Climate change and coastal erosion are seriously affecting many of Orkney’s archaeological sites today. Those factors also affected people in the islands’ past – where they situated their settlements and where they moved to when needs must.
Dr David Griffiths of Oxford University and his team have been researching the archaeological landscapes of West Mainland. Hosted by the Institute of Northern Studies, University of the Highlands and Islands (UHI) David Griffiths shared his findings on a public online talk.
Dr Griffiths covered 3 main sites: Birsay, Marwick and the Bay of Skaill.
Using geophysics and targeted excavation the archaeology revealed changing patterns of settlement as people moved further inland.
This area contains several important sites and in early times settlement was on the coastal areas, including the Brough of Birsay. Later on in the Middle Ages farms crept away from the seafront. Dr Griffiths suggested this was due to both climate change and changes in agriculture.
The Brough of Birsay, a tidal island, contains a tremendous number of buildings and is in a clearly defined area. What David Griffiths desired to look at was the wider landscape – ‘what lies outside it?’
‘Linking the known sites with the unknown’ to determine the landscape of the archaeology.
Today most people visit Marwick to walk to the Kitchener Memorial and view the seabird colonies on the cliffs. In the 19th C there were many agriculture improvements in the area squaring off fields and it continues to be a heavily farmed area.
In 2009 Dr Griffiths and his team conducted their excavations across the landscape of the Bay to determine a broad picture of past settlement.
Netherskaill and Langskaill are two historic farmsteads which David Griffiths suggests represent possible 2 halves of what was a much larger and important farmstead during the Norse period.
Bay of Skaill
Situated at the Bay of Skaill is the World Heritage Site of Skara Brae. Under the management of Historic Environment Scotland the Neolithic village is under threat of coastal erosion. It is protected by a sea wall but the bay continues to form around it.
For such a well visited site, extremely popular with tourists, you would think this area had been extensively excavated. Although Skara Brae was known about before its ‘uncovering’ during a great storm in 1850 there are many more places of interest in the bay area.
In 1858 the Skaill Hoard was found to the north of the bay. This outstanding collection of Norse artefacts now resides in the National Museum of Scotland, Edinburgh. The precise location of where this was discovered is not clear, however, Dr Griffiths believes it was near where the mound known as The Castle of Snusgar is.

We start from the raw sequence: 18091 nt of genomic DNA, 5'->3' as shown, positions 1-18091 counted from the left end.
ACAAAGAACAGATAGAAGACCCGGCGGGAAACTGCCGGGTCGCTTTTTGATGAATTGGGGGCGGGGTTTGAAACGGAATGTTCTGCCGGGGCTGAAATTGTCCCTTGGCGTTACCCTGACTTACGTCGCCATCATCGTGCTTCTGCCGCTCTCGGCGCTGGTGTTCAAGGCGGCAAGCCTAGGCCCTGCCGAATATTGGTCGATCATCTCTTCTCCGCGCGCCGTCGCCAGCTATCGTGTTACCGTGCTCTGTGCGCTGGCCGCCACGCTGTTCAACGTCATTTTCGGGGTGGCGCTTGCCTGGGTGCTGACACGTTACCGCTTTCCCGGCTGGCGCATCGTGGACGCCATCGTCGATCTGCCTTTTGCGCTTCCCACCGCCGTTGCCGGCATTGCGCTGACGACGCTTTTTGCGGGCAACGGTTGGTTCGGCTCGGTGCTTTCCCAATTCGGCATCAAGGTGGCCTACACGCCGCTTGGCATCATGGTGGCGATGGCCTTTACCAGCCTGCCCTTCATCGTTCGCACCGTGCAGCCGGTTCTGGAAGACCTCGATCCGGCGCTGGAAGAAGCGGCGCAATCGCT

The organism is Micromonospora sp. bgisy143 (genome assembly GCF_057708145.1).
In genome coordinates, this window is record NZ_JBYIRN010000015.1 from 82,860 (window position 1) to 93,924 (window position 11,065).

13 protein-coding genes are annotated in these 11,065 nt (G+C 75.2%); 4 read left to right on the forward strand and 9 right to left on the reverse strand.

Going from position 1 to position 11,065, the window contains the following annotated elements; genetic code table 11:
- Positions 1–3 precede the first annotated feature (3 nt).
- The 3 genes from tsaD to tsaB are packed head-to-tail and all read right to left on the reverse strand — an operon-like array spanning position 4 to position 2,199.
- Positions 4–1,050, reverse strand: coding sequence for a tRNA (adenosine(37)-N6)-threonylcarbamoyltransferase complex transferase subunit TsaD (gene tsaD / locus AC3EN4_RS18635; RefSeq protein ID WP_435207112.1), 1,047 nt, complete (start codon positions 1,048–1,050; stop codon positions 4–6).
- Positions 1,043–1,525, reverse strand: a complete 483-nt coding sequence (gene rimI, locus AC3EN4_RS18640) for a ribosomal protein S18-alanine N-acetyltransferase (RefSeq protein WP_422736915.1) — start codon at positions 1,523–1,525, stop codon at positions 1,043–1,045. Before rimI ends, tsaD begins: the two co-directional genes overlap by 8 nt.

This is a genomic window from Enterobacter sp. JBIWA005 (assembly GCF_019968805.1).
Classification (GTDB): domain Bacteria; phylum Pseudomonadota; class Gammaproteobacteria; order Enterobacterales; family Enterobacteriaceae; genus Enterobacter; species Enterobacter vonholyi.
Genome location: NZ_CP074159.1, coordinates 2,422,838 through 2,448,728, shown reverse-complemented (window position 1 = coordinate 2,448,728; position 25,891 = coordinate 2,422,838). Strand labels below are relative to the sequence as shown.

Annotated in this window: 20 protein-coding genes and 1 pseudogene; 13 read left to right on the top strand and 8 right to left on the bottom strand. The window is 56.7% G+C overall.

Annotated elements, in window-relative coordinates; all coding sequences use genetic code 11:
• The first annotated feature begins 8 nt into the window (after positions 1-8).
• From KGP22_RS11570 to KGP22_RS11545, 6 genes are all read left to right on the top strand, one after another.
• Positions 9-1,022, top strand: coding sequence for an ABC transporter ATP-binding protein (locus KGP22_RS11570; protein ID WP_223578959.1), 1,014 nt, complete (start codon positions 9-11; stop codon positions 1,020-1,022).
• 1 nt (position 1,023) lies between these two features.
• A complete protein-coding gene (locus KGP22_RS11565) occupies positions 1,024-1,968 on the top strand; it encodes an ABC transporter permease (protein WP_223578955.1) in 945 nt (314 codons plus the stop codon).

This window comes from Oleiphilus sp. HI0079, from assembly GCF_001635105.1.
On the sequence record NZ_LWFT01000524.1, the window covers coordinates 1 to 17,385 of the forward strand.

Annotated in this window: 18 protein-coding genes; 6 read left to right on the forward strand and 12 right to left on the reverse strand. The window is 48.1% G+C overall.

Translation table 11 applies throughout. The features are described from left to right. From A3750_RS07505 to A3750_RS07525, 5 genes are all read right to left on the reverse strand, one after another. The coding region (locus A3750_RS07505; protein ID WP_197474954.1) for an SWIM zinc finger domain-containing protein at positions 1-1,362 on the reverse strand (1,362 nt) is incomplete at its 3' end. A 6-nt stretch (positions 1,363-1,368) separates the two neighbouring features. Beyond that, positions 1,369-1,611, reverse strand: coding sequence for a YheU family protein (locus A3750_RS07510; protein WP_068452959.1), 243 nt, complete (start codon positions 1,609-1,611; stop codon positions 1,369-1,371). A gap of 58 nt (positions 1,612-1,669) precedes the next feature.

There are many mounds in this part of the Bay of Skaill. David Griffiths and his team explored this site which was difficult terrain to excavate.
There had been more recent disturbance over the top including remains of the short lived but very profitable kelp industry.
Although they did not excavate the entire site, what was discovered was likely a Norse longhouse – there were finds of bone pins and spindle whirls – all typical finds for a Viking settlement.
The team also looked at the other mounds around which had not been identified as being of potential interest. They found this a most rewarding dig.
Under the large amounts of sand which required removal emerged a large Viking longhouse and other buildings including a byre, and a metal working workshop. The building was measured as 26.4m long with an estimated date of 1025 AD.
The building would have had turf on the outside with worked stone on the inside, a hearth and long stone benches.
Scratch marks were found on some of the stones which may have been tally marks. Other finds included combs, whetstones, and iron rivets for boat building. There were also glass beads, a glass linen smoother, amber and pottery. The pottery indicated strong links with Ireland but also trade with Northern France.
It appeared that the longhouse was originally 4 separate buildings which over time were joined. This is a very fragile site and is now covered over again.
In looking at not one particular site but across a landscape Dr Griffiths demonstrated how settlement moved from the coast to further inland as sands encroached and changing weather patterns created problems for farming.
Dr David Griffiths is Reader in Archaeology/Director of Studies in Archaeology, Department for Continuing Education, University of Oxford.
Beside the Ocean: Coastal Landscapes at The Bay of Skaill, Marwick and Birsay Bay Orkney. Authors David Griffiths, Jane Harrison, Michael Athanson was published in 2019 by Oxbow Books.
You can watch a video of the talk here. At the start the quality of the recording is poor due to some mics being left on by audience members but it improves.
Reporter: Fiona Grahame